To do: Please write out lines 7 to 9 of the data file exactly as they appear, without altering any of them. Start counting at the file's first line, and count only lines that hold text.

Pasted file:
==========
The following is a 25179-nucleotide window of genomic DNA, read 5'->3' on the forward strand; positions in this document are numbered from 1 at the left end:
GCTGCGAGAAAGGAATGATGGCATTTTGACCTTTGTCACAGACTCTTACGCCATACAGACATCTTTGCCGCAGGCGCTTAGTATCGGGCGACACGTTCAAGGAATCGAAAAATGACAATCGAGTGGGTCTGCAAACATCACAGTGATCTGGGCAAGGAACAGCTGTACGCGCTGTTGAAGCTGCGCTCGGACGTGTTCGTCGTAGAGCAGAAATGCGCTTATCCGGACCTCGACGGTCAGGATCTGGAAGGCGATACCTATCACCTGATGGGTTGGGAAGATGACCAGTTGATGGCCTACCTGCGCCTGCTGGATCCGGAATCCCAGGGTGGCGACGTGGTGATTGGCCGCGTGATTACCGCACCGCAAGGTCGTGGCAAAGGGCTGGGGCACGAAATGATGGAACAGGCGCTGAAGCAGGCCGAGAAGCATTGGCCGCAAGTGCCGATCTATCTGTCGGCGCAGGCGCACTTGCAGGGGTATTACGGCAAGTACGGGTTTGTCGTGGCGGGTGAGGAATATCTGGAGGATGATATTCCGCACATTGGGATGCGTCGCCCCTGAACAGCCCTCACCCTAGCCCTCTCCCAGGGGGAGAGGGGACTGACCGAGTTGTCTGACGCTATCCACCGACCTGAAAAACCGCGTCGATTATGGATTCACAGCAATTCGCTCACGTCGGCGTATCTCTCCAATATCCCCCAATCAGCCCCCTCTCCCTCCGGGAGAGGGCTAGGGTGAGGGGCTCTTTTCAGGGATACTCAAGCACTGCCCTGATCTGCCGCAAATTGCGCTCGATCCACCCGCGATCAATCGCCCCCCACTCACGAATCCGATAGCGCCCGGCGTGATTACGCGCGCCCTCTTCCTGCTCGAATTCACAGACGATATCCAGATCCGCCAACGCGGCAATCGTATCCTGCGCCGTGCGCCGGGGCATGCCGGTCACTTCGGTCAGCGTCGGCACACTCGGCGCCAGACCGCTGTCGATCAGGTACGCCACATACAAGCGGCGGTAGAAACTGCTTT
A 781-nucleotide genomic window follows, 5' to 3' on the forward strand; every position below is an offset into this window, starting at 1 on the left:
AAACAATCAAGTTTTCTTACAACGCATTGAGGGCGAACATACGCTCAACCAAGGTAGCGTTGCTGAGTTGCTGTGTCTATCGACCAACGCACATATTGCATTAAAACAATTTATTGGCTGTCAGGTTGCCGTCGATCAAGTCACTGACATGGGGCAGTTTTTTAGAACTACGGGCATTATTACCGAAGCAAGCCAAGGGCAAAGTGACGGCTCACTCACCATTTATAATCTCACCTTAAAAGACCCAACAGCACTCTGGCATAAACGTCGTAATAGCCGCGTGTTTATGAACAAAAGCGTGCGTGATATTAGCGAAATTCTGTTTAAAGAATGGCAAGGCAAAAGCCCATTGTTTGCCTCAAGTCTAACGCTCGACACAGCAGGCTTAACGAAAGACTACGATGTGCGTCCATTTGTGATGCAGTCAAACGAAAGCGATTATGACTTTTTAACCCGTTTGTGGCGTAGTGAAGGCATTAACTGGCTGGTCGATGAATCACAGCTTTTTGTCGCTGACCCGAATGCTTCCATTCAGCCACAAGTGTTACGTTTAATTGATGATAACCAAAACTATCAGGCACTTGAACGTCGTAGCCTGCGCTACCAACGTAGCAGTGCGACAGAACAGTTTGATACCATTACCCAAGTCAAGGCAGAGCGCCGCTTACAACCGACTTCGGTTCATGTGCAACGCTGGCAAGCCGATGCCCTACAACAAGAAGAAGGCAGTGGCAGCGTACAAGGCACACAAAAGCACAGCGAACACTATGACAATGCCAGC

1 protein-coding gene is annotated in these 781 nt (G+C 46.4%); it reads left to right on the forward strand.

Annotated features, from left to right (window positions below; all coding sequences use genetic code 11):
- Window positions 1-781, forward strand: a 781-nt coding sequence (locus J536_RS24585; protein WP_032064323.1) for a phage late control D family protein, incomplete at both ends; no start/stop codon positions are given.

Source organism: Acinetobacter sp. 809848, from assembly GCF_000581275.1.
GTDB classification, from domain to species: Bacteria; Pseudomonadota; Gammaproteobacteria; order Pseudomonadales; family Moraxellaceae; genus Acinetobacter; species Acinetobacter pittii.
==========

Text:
- Window positions 1-781, forward strand: a 781-nt coding sequence (locus J536_RS24585; protein WP_032064323.1) for a phage late control D family protein, incomplete at both ends; no start/stop codon positions are given.

Source organism: Acinetobacter sp. 809848, from assembly GCF_000581275.1.
GTDB classification, from domain to species: Bacteria; Pseudomonadota; Gammaproteobacteria; order Pseudomonadales; family Moraxellaceae; genus Acinetobacter; species Acinetobacter pittii.